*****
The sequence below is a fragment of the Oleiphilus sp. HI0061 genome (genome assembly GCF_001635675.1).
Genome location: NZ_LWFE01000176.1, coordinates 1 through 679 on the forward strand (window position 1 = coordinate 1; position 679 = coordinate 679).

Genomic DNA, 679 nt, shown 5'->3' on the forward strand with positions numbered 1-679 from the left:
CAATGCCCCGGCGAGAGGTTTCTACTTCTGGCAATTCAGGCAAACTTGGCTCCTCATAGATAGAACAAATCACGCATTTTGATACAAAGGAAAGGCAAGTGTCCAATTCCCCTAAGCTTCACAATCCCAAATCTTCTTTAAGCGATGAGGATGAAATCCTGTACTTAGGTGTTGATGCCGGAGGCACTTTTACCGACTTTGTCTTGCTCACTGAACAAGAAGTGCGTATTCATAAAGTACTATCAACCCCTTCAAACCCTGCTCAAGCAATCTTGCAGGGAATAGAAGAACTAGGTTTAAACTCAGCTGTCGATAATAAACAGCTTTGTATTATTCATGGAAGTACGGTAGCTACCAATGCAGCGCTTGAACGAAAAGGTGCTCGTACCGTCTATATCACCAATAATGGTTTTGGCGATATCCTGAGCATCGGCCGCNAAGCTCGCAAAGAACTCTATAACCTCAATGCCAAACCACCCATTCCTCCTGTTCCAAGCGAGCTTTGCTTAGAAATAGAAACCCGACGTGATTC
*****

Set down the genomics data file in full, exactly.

The sequence below is a fragment of the Oleiphilus sp. HI0061 genome (genome assembly GCF_001635675.1).
Genome location: NZ_LWFE01000176.1, coordinates 1 through 679 on the forward strand (window position 1 = coordinate 1; position 679 = coordinate 679).

Genomic DNA, 679 nt, shown 5'->3' on the forward strand with positions numbered 1-679 from the left:
CAATGCCCCGGCGAGAGGTTTCTACTTCTGGCAATTCAGGCAAACTTGGCTCCTCATAGATAGAACAAATCACGCATTTTGATACAAAGGAAAGGCAAGTGTCCAATTCCCCTAAGCTTCACAATCCCAAATCTTCTTTAAGCGATGAGGATGAAATCCTGTACTTAGGTGTTGATGCCGGAGGCACTTTTACCGACTTTGTCTTGCTCACTGAACAAGAAGTGCGTATTCATAAAGTACTATCAACCCCTTCAAACCCTGCTCAAGCAATCTTGCAGGGAATAGAAGAACTAGGTTTAAACTCAGCTGTCGATAATAAACAGCTTTGTATTATTCATGGAAGTACGGTAGCTACCAATGCAGCGCTTGAACGAAAAGGTGCTCGTACCGTCTATATCACCAATAATGGTTTTGGCGATATCCTGAGCATCGGCCGCNAAGCTCGCAAAGAACTCTATAACCTCAATGCCAAACCACCCATTCCTCCTGTTCCAAGCGAGCTTTGCTTAGAAATAGAAACCCGACGTGATTC